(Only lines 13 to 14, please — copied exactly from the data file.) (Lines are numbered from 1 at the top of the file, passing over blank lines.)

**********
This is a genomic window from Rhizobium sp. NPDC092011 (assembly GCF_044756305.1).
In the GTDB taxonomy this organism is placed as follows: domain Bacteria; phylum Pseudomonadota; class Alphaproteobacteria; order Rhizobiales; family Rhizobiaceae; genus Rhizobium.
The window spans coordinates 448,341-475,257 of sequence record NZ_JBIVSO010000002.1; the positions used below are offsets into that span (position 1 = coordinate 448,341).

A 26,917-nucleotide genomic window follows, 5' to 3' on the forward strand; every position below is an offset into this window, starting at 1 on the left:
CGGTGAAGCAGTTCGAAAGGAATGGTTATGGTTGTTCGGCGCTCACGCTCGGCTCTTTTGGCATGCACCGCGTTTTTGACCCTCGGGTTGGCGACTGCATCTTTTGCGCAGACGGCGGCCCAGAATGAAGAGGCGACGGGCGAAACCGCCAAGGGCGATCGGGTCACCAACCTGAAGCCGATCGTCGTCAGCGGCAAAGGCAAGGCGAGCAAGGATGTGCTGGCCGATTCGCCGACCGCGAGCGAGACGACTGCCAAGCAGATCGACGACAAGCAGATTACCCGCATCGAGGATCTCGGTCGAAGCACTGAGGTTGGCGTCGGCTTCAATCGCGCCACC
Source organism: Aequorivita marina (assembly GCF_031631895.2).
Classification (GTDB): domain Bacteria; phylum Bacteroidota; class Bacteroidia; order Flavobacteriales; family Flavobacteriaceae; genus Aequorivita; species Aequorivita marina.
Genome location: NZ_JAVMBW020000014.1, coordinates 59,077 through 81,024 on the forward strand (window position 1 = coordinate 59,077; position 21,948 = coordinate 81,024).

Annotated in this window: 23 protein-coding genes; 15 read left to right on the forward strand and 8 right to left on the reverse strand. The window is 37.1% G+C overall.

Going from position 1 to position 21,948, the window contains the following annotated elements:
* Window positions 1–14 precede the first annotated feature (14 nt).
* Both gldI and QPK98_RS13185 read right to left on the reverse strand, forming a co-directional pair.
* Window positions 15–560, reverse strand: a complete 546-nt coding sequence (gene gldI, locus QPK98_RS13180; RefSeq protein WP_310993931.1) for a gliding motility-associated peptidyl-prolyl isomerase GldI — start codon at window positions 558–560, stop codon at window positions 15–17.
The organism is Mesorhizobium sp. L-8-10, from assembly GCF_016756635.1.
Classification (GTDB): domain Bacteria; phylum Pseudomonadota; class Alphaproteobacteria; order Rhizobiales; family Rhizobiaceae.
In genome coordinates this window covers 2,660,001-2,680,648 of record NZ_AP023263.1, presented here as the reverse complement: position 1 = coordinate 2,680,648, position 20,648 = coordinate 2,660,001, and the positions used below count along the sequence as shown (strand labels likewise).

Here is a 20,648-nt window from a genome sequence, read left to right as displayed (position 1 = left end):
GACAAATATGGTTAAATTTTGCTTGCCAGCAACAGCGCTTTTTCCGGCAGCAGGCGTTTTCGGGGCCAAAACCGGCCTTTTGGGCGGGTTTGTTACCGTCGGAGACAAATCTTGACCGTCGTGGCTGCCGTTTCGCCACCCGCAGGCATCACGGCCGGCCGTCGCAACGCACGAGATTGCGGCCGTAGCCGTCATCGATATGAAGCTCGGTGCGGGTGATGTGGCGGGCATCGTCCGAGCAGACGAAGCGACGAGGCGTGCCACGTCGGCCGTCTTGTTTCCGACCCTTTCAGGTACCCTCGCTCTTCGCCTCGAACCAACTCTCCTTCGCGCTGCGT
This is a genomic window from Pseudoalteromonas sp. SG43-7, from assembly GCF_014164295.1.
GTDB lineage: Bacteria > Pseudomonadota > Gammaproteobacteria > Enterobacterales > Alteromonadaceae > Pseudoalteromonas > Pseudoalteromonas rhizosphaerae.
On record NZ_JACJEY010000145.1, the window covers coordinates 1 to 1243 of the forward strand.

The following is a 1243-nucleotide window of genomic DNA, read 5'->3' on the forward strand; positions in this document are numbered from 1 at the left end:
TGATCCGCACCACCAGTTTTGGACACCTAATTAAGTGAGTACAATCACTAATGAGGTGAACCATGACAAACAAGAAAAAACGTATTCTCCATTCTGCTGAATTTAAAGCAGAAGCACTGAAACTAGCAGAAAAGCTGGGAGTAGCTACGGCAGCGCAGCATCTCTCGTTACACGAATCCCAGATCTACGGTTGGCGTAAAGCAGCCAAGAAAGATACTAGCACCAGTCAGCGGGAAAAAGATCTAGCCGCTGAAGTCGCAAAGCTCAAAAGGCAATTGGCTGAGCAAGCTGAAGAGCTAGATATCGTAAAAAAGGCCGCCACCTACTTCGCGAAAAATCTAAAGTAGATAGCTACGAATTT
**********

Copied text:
* Window positions 15–560, reverse strand: a complete 546-nt coding sequence (gene gldI, locus QPK98_RS13180; RefSeq protein WP_310993931.1) for a gliding motility-associated peptidyl-prolyl isomerase GldI — start codon at window positions 558–560, stop codon at window positions 15–17.
The organism is Mesorhizobium sp. L-8-10, from assembly GCF_016756635.1.